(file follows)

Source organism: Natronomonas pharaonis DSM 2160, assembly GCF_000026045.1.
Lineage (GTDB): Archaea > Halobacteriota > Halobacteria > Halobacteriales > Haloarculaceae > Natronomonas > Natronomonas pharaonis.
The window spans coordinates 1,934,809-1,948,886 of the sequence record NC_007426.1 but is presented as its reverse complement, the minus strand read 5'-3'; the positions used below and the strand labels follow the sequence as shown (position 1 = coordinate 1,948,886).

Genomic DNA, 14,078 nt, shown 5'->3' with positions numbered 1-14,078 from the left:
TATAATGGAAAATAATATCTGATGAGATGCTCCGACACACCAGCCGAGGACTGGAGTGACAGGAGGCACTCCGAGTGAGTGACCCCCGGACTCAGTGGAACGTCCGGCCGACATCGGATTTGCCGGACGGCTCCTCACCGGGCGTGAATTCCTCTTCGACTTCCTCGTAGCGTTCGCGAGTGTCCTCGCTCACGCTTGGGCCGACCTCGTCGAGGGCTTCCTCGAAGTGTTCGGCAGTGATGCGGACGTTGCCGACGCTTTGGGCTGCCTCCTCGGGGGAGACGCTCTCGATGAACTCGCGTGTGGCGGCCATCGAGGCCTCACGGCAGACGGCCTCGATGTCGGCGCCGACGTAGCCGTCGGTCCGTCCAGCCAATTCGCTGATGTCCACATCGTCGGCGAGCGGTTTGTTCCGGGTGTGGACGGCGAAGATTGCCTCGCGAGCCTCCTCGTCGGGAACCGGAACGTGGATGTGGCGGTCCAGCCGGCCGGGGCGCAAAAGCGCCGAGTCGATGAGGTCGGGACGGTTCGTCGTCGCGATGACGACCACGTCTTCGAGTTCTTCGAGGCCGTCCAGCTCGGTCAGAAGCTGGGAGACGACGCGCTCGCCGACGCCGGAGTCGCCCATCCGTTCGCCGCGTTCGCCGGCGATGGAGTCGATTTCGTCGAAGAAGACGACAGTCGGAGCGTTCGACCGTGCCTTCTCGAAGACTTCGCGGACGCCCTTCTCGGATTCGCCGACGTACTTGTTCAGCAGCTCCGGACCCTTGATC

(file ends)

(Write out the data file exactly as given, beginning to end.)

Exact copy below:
Source organism: Natronomonas pharaonis DSM 2160, assembly GCF_000026045.1.
Lineage (GTDB): Archaea > Halobacteriota > Halobacteria > Halobacteriales > Haloarculaceae > Natronomonas > Natronomonas pharaonis.
The window spans coordinates 1,934,809-1,948,886 of the sequence record NC_007426.1 but is presented as its reverse complement, the minus strand read 5'-3'; the positions used below and the strand labels follow the sequence as shown (position 1 = coordinate 1,948,886).

Genomic DNA, 14,078 nt, shown 5'->3' with positions numbered 1-14,078 from the left:
TATAATGGAAAATAATATCTGATGAGATGCTCCGACACACCAGCCGAGGACTGGAGTGACAGGAGGCACTCCGAGTGAGTGACCCCCGGACTCAGTGGAACGTCCGGCCGACATCGGATTTGCCGGACGGCTCCTCACCGGGCGTGAATTCCTCTTCGACTTCCTCGTAGCGTTCGCGAGTGTCCTCGCTCACGCTTGGGCCGACCTCGTCGAGGGCTTCCTCGAAGTGTTCGGCAGTGATGCGGACGTTGCCGACGCTTTGGGCTGCCTCCTCGGGGGAGACGCTCTCGATGAACTCGCGTGTGGCGGCCATCGAGGCCTCACGGCAGACGGCCTCGATGTCGGCGCCGACGTAGCCGTCGGTCCGTCCAGCCAATTCGCTGATGTCCACATCGTCGGCGAGCGGTTTGTTCCGGGTGTGGACGGCGAAGATTGCCTCGCGAGCCTCCTCGTCGGGAACCGGAACGTGGATGTGGCGGTCCAGCCGGCCGGGGCGCAAAAGCGCCGAGTCGATGAGGTCGGGACGGTTCGTCGTCGCGATGACGACCACGTCTTCGAGTTCTTCGAGGCCGTCCAGCTCGGTCAGAAGCTGGGAGACGACGCGCTCGCCGACGCCGGAGTCGCCCATCCGTTCGCCGCGTTCGCCGGCGATGGAGTCGATTTCGTCGAAGAAGACGACAGTCGGAGCGTTCGACCGTGCCTTCTCGAAGACTTCGCGGACGCCCTTCTCGGATTCGCCGACGTACTTGTTCAGCAGCTCCGGACCCTTGATC